American Literature is a History of the Nation’s Libraries
Ilan Stavans on One of Democracy’s Bedrock Institutions
The history of American literature is the history of the nation’s libraries. These have changed over time, from mere depositories of books meant for circulation where patrons, driven by taste and curiosity, replenish their intellectual needs, to sites where an assortment of community services are offered, especially for the disenfranchised. They offer internet services, English-language classes for immigrants, children’s activities, job-hunting tools, and even Yoga.
In that sense, the American library is an essential ingredient in the nation’s ongoing democratic conversation. Intellectual exchanges are orchestrated in them designed to propagate the semblance of community the nation needs, even in times of ideological fracture as in the Trump years.
Kurt Vonnegut, in A Man without a Country (2005), praised this function:
I want to congratulate librarians, not famous for their physical strength or their powerful political connections or their great wealth, who, all over this country, have staunchly resisted anti-democratic bullies who have tried to remove certain books from their shelves, and have refused to reveal to thought police the names of persons who have checked out those titles. So the America I loved still exists, if not in the White House or the Supreme Court or the Senate or the House of Representatives or the media. The America I love still exists at the front desks of our public libraries.
I too celebrate this spirit. The challenge, however, is that the American library—out of need, no doubt—has pushed books into the basement. I speak both concretely and metaphorically. In many branches, books are a second thought. The reason has to do with the technological move by the culture at large from printed to digital books. Most new books are available as e-books. And classics are made free online.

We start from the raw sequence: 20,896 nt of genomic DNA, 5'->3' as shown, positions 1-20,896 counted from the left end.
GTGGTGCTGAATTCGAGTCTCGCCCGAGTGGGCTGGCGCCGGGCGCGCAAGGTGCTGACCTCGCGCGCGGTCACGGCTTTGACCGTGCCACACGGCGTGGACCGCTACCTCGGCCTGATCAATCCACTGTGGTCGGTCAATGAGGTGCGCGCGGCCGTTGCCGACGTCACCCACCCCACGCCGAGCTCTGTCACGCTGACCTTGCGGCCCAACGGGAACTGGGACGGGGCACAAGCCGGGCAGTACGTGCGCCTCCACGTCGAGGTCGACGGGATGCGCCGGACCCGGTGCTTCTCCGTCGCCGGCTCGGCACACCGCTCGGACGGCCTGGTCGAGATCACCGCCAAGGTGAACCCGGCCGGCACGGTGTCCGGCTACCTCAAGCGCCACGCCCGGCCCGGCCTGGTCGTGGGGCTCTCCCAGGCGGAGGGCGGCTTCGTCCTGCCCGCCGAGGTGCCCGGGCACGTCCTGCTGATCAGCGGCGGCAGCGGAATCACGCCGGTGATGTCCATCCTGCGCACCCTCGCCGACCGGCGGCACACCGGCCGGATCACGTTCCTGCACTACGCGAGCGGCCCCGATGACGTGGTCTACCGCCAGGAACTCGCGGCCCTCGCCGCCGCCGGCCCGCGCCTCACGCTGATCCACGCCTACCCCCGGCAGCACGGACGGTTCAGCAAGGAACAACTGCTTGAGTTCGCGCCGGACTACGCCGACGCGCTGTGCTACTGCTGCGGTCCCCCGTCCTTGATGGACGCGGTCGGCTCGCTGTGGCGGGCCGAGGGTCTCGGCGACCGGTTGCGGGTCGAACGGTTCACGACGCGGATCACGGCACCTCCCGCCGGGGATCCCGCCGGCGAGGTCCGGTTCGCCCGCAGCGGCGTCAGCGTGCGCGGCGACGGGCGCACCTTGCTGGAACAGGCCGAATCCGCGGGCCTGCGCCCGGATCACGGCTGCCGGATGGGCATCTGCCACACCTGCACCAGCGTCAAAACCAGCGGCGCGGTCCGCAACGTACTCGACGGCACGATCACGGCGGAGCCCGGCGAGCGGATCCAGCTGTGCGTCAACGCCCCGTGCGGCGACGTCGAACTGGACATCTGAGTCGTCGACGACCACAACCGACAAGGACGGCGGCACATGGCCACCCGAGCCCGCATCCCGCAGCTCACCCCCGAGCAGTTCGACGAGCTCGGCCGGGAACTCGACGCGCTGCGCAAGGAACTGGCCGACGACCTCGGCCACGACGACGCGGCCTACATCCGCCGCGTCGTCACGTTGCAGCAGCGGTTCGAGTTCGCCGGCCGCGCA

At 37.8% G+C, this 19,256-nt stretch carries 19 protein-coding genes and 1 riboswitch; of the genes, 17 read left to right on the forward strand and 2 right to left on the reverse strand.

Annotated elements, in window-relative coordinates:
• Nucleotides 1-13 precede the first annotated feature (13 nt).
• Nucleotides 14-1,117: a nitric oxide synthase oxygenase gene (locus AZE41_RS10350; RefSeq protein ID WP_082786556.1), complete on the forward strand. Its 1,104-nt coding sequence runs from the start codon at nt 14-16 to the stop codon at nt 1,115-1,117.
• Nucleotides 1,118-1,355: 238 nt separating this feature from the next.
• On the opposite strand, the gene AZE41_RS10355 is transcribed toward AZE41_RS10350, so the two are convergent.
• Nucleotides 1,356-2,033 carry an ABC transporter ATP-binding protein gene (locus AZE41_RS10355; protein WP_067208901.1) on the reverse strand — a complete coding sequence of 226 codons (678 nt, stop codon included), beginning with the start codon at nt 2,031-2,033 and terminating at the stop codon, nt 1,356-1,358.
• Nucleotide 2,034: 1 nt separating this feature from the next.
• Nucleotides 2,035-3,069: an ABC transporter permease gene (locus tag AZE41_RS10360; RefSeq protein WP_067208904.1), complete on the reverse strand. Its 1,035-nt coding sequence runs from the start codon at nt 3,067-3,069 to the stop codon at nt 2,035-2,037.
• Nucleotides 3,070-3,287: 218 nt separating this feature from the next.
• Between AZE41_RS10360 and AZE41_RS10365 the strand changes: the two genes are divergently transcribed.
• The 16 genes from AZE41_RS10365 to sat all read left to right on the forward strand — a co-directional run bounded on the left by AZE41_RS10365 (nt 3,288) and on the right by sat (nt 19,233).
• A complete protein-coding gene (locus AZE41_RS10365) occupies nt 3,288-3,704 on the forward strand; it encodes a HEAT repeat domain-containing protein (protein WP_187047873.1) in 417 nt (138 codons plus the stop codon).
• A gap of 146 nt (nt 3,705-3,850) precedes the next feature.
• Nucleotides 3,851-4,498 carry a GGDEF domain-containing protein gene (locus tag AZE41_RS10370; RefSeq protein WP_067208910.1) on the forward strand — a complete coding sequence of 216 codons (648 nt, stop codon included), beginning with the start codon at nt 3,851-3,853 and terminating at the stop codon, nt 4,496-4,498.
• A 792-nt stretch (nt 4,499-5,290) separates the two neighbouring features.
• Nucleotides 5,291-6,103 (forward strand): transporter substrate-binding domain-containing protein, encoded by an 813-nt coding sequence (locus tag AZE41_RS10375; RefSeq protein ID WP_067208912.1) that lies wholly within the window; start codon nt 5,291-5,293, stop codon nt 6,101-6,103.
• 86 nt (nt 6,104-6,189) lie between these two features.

What’s then the purpose of shelving books for library patrons? They can access them anywhere they want.
At this point I could engage in a litany of why printed books matter more: the way they feel in front of one’s eyes, how the experience of reading is different. But my purpose here isn’t nostalgic. I want to talk about libraries.
However, I do want to talk about the dramatic diminution of reading as a habit. It is said that the average American reads one book a year. Yes, one single book a year! The thought is frightening, especially when one recognizes that to read is to think, to read is to imagine the world in an individualized way.
It isn’t a new complaint. In one of Plato’s dialogues, the Symposium (c. 385–370 BCE), one of the participants grumbles that in Greece reading is a practice exclusive of those interested in philosophy, mathematics, and other pursuits of the mind. No similar complaint, at least not in those terms, recurred in the Middle Ages, when the degree of alphabetization was minimal. Monks and the ruling ecclesiastic elite were known to be the ones in charge—maybe it is better to say they were bestowed with the duty—of learning, in contrast with the peasantry, which was deliberately kept ignorant as a strategy of control.Yet no matter how we see it, the act of reading is in decline.
It is known that after the first volume of Don Quixote was published, in 1605, the way people accessed it—at least people not part of the nobility—was through public readings in town plazas and other open spaces.
It is true that in contrast, books reach Americans in multiple ways these days, not only as e-books. They might arrive as audio books, in serialized form through online services, and so on. Likewise, book clubs have remained and even increased their popularity. Yet no matter how we see it, the act of reading is in decline.